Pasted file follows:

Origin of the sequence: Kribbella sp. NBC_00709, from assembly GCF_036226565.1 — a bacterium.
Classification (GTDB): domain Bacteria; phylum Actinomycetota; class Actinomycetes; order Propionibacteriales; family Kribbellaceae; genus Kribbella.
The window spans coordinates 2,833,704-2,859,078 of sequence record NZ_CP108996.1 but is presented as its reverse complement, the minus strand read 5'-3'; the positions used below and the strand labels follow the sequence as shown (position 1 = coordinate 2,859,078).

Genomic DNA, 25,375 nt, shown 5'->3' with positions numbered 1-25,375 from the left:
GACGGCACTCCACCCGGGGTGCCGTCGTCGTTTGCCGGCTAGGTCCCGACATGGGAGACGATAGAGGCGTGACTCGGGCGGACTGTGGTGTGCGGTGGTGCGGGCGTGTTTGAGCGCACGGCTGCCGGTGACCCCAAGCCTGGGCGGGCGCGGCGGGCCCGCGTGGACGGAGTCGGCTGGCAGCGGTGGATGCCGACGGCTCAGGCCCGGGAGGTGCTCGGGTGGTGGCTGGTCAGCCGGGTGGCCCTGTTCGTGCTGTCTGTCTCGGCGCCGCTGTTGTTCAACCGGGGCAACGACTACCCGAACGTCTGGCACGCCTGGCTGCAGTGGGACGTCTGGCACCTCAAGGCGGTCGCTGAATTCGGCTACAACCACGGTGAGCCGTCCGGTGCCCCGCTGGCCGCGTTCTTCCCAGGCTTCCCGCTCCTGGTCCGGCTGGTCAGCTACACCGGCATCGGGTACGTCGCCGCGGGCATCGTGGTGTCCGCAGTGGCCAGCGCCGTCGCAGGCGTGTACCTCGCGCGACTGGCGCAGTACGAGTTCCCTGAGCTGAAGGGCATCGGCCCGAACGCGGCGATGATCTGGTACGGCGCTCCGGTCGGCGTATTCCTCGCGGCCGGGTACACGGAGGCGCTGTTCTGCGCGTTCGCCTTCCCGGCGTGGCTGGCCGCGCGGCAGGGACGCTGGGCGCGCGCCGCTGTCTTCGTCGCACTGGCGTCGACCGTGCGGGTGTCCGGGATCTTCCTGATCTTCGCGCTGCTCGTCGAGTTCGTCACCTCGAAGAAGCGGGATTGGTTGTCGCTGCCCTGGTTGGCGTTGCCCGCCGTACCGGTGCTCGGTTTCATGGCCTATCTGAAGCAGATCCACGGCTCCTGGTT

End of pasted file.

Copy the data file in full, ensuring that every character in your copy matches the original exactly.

Origin of the sequence: Kribbella sp. NBC_00709, from assembly GCF_036226565.1 — a bacterium.
Classification (GTDB): domain Bacteria; phylum Actinomycetota; class Actinomycetes; order Propionibacteriales; family Kribbellaceae; genus Kribbella.
The window spans coordinates 2,833,704-2,859,078 of sequence record NZ_CP108996.1 but is presented as its reverse complement, the minus strand read 5'-3'; the positions used below and the strand labels follow the sequence as shown (position 1 = coordinate 2,859,078).

Genomic DNA, 25,375 nt, shown 5'->3' with positions numbered 1-25,375 from the left:
GACGGCACTCCACCCGGGGTGCCGTCGTCGTTTGCCGGCTAGGTCCCGACATGGGAGACGATAGAGGCGTGACTCGGGCGGACTGTGGTGTGCGGTGGTGCGGGCGTGTTTGAGCGCACGGCTGCCGGTGACCCCAAGCCTGGGCGGGCGCGGCGGGCCCGCGTGGACGGAGTCGGCTGGCAGCGGTGGATGCCGACGGCTCAGGCCCGGGAGGTGCTCGGGTGGTGGCTGGTCAGCCGGGTGGCCCTGTTCGTGCTGTCTGTCTCGGCGCCGCTGTTGTTCAACCGGGGCAACGACTACCCGAACGTCTGGCACGCCTGGCTGCAGTGGGACGTCTGGCACCTCAAGGCGGTCGCTGAATTCGGCTACAACCACGGTGAGCCGTCCGGTGCCCCGCTGGCCGCGTTCTTCCCAGGCTTCCCGCTCCTGGTCCGGCTGGTCAGCTACACCGGCATCGGGTACGTCGCCGCGGGCATCGTGGTGTCCGCAGTGGCCAGCGCCGTCGCAGGCGTGTACCTCGCGCGACTGGCGCAGTACGAGTTCCCTGAGCTGAAGGGCATCGGCCCGAACGCGGCGATGATCTGGTACGGCGCTCCGGTCGGCGTATTCCTCGCGGCCGGGTACACGGAGGCGCTGTTCTGCGCGTTCGCCTTCCCGGCGTGGCTGGCCGCGCGGCAGGGACGCTGGGCGCGCGCCGCTGTCTTCGTCGCACTGGCGTCGACCGTGCGGGTGTCCGGGATCTTCCTGATCTTCGCGCTGCTCGTCGAGTTCGTCACCTCGAAGAAGCGGGATTGGTTGTCGCTGCCCTGGTTGGCGTTGCCCGCCGTACCGGTGCTCGGTTTCATGGCCTATCTGAAGCAGATCCACGGCTCCTGGTT